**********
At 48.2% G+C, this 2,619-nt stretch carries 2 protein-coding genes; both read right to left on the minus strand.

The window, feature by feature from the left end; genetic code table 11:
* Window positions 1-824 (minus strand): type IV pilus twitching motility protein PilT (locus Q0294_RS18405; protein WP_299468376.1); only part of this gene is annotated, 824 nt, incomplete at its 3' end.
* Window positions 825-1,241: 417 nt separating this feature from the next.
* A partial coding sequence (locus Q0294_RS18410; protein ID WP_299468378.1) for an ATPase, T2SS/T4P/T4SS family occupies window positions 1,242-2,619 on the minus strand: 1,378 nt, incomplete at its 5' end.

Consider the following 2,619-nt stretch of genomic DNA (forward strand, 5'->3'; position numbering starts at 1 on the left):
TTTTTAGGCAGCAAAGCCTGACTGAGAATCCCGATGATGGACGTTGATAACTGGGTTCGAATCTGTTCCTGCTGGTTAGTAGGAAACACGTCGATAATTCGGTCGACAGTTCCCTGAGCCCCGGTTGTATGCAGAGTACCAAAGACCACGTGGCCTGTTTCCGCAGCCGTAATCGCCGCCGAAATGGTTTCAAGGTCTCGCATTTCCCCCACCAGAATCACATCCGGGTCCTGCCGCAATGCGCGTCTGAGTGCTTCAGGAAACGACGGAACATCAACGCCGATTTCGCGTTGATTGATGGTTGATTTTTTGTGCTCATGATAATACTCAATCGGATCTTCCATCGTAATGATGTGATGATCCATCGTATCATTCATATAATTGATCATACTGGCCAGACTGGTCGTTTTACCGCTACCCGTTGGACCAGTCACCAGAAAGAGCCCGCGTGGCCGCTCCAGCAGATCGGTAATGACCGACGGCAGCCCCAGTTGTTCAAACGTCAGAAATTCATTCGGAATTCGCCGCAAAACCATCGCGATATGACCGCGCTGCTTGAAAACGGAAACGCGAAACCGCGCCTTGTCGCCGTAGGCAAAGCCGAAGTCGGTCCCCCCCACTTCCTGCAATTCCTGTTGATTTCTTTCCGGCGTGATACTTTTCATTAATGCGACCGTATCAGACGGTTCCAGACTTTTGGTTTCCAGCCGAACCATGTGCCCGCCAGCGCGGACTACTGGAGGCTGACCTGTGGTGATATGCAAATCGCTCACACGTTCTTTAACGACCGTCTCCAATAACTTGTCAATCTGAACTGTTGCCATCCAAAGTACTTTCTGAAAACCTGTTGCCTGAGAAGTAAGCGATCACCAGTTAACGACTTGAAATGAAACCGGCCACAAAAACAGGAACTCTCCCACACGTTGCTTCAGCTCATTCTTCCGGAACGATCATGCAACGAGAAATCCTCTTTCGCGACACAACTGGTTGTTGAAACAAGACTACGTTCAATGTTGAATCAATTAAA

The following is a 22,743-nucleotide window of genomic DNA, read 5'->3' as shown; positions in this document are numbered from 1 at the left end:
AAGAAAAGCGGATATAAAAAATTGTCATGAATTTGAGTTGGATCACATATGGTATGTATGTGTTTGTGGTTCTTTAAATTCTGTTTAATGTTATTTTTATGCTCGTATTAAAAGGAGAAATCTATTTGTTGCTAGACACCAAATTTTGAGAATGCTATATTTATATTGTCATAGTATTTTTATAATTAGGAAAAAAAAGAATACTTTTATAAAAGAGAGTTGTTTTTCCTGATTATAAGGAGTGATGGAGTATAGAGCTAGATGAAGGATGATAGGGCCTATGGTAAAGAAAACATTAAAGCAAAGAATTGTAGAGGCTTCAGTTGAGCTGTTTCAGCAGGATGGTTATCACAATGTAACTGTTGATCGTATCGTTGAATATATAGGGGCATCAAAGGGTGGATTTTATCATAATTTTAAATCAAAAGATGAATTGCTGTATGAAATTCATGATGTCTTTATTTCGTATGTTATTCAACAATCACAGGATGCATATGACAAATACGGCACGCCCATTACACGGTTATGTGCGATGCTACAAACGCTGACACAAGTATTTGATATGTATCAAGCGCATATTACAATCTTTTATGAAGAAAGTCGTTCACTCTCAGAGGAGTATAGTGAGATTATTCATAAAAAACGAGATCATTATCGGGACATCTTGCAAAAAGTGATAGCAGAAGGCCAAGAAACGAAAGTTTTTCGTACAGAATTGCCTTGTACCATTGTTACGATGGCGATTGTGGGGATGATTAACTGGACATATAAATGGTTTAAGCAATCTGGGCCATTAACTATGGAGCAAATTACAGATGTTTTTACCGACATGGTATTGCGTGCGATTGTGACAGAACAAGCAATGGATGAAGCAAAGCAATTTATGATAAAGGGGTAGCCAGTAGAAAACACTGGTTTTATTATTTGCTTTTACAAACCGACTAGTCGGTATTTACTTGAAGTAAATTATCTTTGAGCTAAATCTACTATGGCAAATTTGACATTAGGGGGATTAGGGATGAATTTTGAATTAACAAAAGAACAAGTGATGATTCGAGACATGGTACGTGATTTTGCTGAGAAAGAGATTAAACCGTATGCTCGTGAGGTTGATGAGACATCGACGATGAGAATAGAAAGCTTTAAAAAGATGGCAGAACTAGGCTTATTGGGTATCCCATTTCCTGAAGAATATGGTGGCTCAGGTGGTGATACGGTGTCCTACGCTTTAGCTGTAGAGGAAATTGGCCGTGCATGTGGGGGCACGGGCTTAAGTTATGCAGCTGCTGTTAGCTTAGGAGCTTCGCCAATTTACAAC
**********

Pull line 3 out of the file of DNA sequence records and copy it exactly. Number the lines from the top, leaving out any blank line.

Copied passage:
* Window positions 1-824 (minus strand): type IV pilus twitching motility protein PilT (locus Q0294_RS18405; protein WP_299468376.1); only part of this gene is annotated, 824 nt, incomplete at its 3' end.